Upon your arrival to the United States, you should give your Visa Packet to the Customs and Border Protection officer at the port of entry. You will be inspected by a Customs and Border Protection officer and if found admissible, will be admitted as a permanent resident of the United States, which gives you the authority to live and work in the United States permanently. 

    8. Receive Your Green Card

    You will be mailed your green card.  If you do not receive your green card within 30 days of your arrival, please call the USCIS National Customer Service Center at 1-800-375-5283 or visit your local office by making an InfoPass appointment.  Make an appointment by visiting the Infopass page.

  • 21 Nov 2013...
    What is Administrative Processing?

    Some visa applications require further administrative processing, which takes additional time after the visa applicant's interview by a Consular Officer. Applicants are advised of this requirement when they apply. Most administrative processing is resolved within 60 days of the visa interview. Learn more<.

  • 13 Nov 2013...
    1. Does the FBI accept personal checks, business checks, or cash? 2. Do you have procedures for expeditious handling? 3. Where can I get my fingerprints taken? 4. What if my fingerprints are continuously rejected? 5. Can I use the fingerprint card I download from this site? 6. Will my fingerprint card be returned? 7. How do I notify the FBI if my address has changed since I submitted my request for my Criminal History Summary or if I want to verify my correct address was submitted? 8. Does the FBI provide apostilles*? 9. How do I challenge my FBI record? 10. How can law enforcement entities request certified copies of fingerprints and/or Criminal History Summary information?

    1. No. Do not send personal checks, business checks, or cash, as they are not an acceptable form of payment for Departmental Order (DO) requests. Personal or business checks submitted with a DO request will not be returned. The CJIS Division will destroy the monetary instrument and will provide the customer a letter explaining why the monetary instrument could not be used.

    2. No. The CJIS Division does not expedite requests; however, an expedited response may be provided by an FBI-approved Channeler<.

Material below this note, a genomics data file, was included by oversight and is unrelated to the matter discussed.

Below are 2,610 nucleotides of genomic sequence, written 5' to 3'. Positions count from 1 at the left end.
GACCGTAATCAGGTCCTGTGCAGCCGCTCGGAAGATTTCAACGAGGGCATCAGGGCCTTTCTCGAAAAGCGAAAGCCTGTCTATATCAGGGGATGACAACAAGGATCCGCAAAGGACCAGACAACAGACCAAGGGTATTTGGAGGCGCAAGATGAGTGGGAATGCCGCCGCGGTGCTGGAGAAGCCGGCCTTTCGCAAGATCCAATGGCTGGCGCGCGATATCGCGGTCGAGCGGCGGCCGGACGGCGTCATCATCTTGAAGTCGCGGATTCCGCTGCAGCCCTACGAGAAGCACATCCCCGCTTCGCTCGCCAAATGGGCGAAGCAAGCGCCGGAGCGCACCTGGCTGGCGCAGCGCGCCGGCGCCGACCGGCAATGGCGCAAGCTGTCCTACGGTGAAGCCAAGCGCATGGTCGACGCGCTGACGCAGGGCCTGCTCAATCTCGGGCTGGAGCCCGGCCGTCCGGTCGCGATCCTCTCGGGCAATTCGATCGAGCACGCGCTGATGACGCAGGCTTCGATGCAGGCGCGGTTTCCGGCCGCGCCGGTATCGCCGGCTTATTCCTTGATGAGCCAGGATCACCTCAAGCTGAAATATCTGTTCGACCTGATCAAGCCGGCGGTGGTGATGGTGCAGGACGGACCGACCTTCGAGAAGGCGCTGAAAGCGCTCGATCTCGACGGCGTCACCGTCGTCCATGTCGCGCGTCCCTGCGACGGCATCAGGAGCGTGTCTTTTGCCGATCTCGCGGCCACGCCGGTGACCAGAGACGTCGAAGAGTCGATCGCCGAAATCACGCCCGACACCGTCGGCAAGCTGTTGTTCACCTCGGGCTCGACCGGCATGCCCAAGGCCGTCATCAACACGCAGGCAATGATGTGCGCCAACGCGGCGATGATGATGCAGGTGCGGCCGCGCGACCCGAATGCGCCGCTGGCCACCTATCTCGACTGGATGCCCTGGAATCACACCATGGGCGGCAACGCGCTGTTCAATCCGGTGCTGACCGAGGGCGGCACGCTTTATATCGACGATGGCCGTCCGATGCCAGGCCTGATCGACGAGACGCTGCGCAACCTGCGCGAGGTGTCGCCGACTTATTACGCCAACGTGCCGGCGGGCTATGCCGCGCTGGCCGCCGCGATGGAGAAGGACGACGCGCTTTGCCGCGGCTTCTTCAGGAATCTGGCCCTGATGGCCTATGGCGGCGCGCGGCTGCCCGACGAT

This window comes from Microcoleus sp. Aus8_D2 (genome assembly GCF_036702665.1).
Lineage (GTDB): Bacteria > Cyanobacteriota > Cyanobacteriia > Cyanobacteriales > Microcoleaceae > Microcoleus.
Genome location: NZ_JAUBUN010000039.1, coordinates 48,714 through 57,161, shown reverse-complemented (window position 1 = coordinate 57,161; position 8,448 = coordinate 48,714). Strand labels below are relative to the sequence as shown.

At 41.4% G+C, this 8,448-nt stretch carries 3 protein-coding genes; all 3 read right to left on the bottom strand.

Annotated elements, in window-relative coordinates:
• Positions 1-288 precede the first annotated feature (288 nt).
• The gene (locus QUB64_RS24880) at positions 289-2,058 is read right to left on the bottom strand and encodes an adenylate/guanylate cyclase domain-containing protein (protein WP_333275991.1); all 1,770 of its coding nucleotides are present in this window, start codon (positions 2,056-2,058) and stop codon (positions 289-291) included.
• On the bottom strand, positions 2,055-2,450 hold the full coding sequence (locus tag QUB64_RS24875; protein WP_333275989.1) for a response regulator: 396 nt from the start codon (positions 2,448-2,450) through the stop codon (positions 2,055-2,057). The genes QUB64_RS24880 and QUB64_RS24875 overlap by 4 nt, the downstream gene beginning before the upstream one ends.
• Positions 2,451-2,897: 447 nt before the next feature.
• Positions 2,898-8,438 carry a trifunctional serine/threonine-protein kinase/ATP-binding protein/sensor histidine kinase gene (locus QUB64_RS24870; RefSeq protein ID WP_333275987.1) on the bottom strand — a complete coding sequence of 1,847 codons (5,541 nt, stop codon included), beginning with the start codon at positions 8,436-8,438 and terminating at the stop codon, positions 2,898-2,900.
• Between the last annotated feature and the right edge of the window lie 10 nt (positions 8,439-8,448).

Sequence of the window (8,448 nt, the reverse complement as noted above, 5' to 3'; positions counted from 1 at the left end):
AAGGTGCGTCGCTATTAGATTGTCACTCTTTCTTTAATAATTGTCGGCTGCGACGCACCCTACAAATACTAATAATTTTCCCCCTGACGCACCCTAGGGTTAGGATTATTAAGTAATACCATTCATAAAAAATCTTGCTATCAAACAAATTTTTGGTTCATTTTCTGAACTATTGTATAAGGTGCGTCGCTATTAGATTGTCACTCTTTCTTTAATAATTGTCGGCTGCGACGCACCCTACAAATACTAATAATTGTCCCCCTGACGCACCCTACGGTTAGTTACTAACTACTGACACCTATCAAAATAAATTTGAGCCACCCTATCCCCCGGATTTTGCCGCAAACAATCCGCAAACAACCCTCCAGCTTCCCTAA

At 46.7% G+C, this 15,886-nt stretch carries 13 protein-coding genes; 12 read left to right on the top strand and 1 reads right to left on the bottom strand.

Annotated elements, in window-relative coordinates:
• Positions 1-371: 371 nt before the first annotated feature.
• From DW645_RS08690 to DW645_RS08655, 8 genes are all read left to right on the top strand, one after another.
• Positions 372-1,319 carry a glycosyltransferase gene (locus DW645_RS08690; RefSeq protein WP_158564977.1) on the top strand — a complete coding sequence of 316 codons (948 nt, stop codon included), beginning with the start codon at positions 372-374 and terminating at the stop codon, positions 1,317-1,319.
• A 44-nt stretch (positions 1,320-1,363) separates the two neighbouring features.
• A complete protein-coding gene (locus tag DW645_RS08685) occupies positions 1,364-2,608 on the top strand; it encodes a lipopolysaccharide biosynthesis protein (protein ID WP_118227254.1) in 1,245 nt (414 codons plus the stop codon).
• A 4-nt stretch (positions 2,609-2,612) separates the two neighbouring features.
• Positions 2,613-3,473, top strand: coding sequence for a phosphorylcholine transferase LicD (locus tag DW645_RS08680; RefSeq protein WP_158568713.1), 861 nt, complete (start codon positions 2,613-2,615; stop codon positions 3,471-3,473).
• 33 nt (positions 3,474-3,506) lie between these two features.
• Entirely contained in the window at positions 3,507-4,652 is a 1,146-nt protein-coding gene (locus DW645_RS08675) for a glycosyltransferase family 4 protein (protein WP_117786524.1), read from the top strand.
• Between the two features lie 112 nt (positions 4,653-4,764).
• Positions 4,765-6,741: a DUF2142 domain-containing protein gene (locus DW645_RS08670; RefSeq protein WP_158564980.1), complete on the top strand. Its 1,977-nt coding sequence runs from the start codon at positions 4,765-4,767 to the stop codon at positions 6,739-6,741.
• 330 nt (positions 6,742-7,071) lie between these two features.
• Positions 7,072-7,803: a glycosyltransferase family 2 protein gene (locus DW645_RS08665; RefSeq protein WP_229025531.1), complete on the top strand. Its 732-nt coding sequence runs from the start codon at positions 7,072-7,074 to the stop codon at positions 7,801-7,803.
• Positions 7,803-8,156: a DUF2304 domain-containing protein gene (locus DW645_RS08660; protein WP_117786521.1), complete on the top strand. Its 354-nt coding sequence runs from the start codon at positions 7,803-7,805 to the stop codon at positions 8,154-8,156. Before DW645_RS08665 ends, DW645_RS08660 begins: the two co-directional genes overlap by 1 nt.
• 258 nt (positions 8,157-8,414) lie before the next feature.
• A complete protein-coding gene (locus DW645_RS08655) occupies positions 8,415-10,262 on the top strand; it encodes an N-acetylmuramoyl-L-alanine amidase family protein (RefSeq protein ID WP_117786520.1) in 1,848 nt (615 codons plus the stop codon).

3. Your local, county, or state law enforcement agencies may take your fingerprints for a fee. Also, someprinting companies offer this service; check the yellow pages in your telephone book or search online. If using the Channeler option, please contact the FBI-approved Channeler< for additional information.

    4. Have multiple sets of fingerprints taken, preferably by a fingerprinting technician. (This service may be available at a law enforcement agency). Mail all fingerprint forms to the CJIS Division with your request. For more information on taking legible fingerprints, refer to the Recording Legible Fingerprints brochure<. Have multiple sets of fingerprints taken, preferably by a fingerprinting technician. (This service may be available at a law enforcement agency). Mail all fingerprint forms to the CJIS Division with your request. For more information on taking legible fingerprints, refer to the Recording Legible Fingerprints brochure<.

    5. Yes, but if you go to a law enforcement agency or private fingerprinting agency to be fingerprinted, they may prefer to use a fingerprint card on standard card stock. You may use the fingerprint card provided by the printing agency.

    6. No. Due to concerns related to the protection of personally identifiable information, fingerprint cards are no longer being returned either for a “no summary” response or with a Criminal History Summary.

    7. Please complete and sign the Address Change Request Form& and fax it to (304) 625-9792, or scan the form and e-mail it to liaisonatleo.gov.

    Note: Changes will not be made unless a signature is present on the form.

    8. (*An apostille is a certification that a document has been “legalized” or “authenticated” by the issuing agency through a process in which various seals are placed on the document.)